I don't understand why people think that Sonic is in a worse situation than Mario. At least Sonic still is a character...

The way I see it, after the jump to 3D, Mario gets one "real" game each generation (64, Sunshine, Galaxy and Galaxy 2) and all the spin-offs come to pay the bills or experiment with strange ideas.

It just so happens that some of the spin-offs are really good, like Kart or the RPGs, so Nintendo and fans hype them up as well.

So I'm going to wait for the WiiU's "real" Mario game before I actually make the call whether Mario is "dead/dying/on the decline/whatever". That being said, the New spin-off series really hasn't been helping with that perception. But they sell. They sell lots. So of course Nintendo makes lots of them.

edit:

Do I think Mario is dead? Heavens no. But I do think that Nintendo has not been playing to the strengths of the franchise lately. Super Mario Galaxy 2 was a fantastic game (my favorite Mario game, in fact), and I'd love to see more new games from the guys that made it. But as long as Nintendo keeps spreading the rest of their developers so thin and having them pump out as much as they can as fast as they can, often missing console launches, Mario is going to continue to SEEM dead.

This sums it up nicely.

Mahoshonen:
Interesting points by Yahtzee, but it seems that the only alternative to what's going on with Mario is to look at what happened to Sonic. And I doubt anyone wants to wind up in that situation.

I'd actually quite like to see Mario have a decade of games ranging from mediocre to god-awful to enjoyable-but-not-finished, then rise again with a couple of extremely high quality and original games that people may actually some day acknowledge as existant. Sonic Colours was excellent, I don't get this forums almost absolute ignorance of it, maybe it's because nobody bought a Wii

Mr. Omega:
The way I see it, after the jump to 3D, Mario gets one "real" game each generation (64, Sunshine, Galaxy and Galaxy 2) and all the spin-offs come to pay the bills.

It just so happens that some of the spin-offs are really good, like Kart or the RPGs, so Nintendo and fans hype them up as well.

So I'm going to wait for the WiiU's "real" Mario game before I actually make the call whether Mario is "dead/dying/on the decline/whatever". That being said, the New spin-off series really hasn't been helping with that perception. But they sell. They sell lots. So of course Nintendo makes lots of them.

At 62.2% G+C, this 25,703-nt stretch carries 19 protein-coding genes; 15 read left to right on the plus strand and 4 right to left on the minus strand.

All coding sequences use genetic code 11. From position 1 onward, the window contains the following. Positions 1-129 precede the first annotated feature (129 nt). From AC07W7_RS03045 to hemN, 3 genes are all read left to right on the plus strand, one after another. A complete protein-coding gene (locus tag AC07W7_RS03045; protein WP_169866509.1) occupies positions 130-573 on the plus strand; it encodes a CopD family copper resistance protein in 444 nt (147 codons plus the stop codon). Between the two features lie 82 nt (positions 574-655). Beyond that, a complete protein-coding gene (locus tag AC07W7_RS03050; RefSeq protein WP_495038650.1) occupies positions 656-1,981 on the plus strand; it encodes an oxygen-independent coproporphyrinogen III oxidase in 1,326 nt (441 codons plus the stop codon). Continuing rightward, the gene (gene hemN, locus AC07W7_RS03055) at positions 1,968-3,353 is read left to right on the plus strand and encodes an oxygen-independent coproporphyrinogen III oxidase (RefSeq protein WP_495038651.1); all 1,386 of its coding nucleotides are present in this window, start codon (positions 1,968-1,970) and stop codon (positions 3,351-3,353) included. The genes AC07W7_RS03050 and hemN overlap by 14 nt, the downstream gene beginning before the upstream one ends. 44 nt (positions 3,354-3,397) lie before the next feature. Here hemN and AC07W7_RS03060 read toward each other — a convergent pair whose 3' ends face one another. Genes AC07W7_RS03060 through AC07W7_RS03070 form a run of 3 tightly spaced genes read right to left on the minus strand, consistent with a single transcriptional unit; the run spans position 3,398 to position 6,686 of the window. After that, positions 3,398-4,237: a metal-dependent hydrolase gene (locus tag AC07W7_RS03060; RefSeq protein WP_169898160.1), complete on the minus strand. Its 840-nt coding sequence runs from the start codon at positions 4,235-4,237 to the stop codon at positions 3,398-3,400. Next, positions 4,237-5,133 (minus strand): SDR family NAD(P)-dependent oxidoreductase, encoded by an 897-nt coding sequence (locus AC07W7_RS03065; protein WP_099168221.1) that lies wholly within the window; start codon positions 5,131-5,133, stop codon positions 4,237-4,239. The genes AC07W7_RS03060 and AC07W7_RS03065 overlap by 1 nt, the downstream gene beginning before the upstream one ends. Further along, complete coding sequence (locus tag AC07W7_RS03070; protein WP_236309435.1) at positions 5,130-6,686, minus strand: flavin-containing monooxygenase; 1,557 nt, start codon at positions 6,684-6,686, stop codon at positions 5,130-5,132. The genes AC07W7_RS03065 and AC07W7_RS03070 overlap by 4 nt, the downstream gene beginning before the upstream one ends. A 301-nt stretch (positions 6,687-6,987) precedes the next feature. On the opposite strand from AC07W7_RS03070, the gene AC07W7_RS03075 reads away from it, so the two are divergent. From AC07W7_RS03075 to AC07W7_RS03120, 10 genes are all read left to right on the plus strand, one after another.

I think the whole point of the new series is that a lot of people who grew up on Sega and Nintendo love the nostalgia they bring with them, and there's a market for the semi-casual market that loves it, so it sells well. They're far from bad games but they could do with a bit more creativity injecting into them. Mario 3D Land could have used a lot more creativity too.

If nothing else NSMB U does look vry enjoyable. You could view it that the issue is a lack of competition, we don't get sidescrolling platformers much these days, and it's even rarer that they come as full retail releases with more than an hour or two of content.

Though the 3D games on home consoles have never once lacked creativity or original ideas. Galaxy 2 may have been a sequel and mechanically the same, but the level design was just outstanding and everything was vibrant and creative. The 3D games seem to be where they let Miyamoto just do whatever the hell he pleases with the IP.

I'm hoping for some more creativity from the next LoZ though!

Moth_Monk:
I don't understand why people think that Sonic is in a worse situation than Mario. At least Sonic still is a character...

I keep telling people on this site that Colours and Generations are fantastic games but they just don't listen.

Mahoshonen:
Interesting points by Yahtzee, but it seems that the only alternative to what's going on with Mario is to look at what happened to Sonic. And I doubt anyone wants to wind up in that situation.

Yeah. I always wonder what happened to "if it ain't broke, don't fix it". Mario isn't broken. Sonic wasn't broken either. But the core difference is that Nintendo left Mario alone while SEGA tried to fix Sonic. Mario continued to be great while Sonic went down the toilet and only just started to recover thanks to Sonic Generations.